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TN Activists Cross Sword With Tanneries on SC Directive Plea

Environmental activists and NGOs have urged the State not to implead on behalf of the tanners association.

Published: 11th August 2015 06:28 AM  |   Last Updated: 11th August 2015 06:28 AM   |  A+A-

Activists

VELLORE: Environmental activists and NGOs here have urged the State government not to implead on behalf of the tanners association, in a contempt case filed by one of the farmers against it in the Supreme Court.

The case relates to a 1996 Apex Court directive that ordered the State government to disallow setting up of new leather units that do not adhere to pollution control norms.

It also directed that tanners make amends for damaging the ecology under the “Polluters Pay” principle. Since that was not adhered to, a case was filed against the tanners and that is scheduled to come up on August 25.

The Ambur tanners association had on Friday made a plea to the school education minister K C Veeramani, in this regard, when chaired a district-level Global Investors Meet at Ambur.

The honorary secretary of the association, S M Fayaz Ahmed, argued that the tanneries had migrated to cleaner technologies, thereby vastly reducing pollution levels and making the 1996 directive redundant.

He appealed to the State government to appeal to the Supreme Court to relax the order in the light of the technological advancements.

But firmly opposing any State intervention in the case, R Mullai, district secretary of the Tamil Nadu Vivsayigal Sangam, affiliated to the All India Kisan Sabha said, “The fact that cleaner technologies have reduced pollution levels should be proven and demonstrated by the tanners to the people and the State government before asking the State government to appeal in the Supreme Court.”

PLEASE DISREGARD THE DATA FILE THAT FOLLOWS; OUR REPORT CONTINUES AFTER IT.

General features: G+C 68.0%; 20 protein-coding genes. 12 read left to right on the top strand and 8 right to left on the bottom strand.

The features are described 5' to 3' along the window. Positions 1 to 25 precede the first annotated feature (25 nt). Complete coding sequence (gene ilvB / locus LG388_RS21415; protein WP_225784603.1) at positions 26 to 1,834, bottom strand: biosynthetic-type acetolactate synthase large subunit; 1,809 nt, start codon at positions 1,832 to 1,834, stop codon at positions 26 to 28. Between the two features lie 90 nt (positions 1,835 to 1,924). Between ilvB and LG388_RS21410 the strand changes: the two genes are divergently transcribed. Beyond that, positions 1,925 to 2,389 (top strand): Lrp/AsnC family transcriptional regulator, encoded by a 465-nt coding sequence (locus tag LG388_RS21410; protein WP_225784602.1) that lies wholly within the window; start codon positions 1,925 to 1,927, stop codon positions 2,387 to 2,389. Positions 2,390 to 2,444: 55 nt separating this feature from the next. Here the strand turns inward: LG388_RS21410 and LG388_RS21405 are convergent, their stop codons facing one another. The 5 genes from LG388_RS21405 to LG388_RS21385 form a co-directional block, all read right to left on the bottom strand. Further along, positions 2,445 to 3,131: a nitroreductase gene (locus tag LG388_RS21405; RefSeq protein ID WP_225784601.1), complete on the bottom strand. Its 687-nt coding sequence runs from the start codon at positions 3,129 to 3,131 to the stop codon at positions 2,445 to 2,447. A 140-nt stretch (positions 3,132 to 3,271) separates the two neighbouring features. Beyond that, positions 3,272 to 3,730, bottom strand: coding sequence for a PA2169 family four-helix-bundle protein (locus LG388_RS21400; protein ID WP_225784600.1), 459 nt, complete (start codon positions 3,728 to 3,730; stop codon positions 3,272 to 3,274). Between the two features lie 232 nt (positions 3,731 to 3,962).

The leather industry is one of the largest consumers of ground water and is responsible for depleting ground water sources besides polluting it, he noted.

It has not taken any step to work on appropriate technologies that prevent pollution or reduce water consumption, Mullai contended.

Out of the 20 blocks in Vellore district, 17 have been declared ‘over-exploited’ in terms of ground water resources and if the situation continued, Vellore may turn into a desert soon, he added.

The State government should certainly not comprise on pollution control norms and should never have a soft corner for the leather industry, he further added.

“Let the industry first clean up the Palar river, which they had mercilessly polluted for over five decades. Pollution has affected ground water sources in the district. They should prove to the locals that they are concerned about the welfare of the people and environment before asking for favours,” said Jamuna Thiagrajan, president of the Palar Future Group, an NGO here.

A Asokan, secretary of the Organisation for Environment and Social Development, another NGO here, pointed out that the Supreme Court directive on pollution control and social responsibility to reverse the damaged ecology by the tanners based on the ‘Polluter Pays’ principle had not been fulfilled by the leather industry, so far.

While the industry has not shown any interest to work on reversing the damaged ecology using bio metallurgy technology, why should the government support the polluting industry, he questioned.



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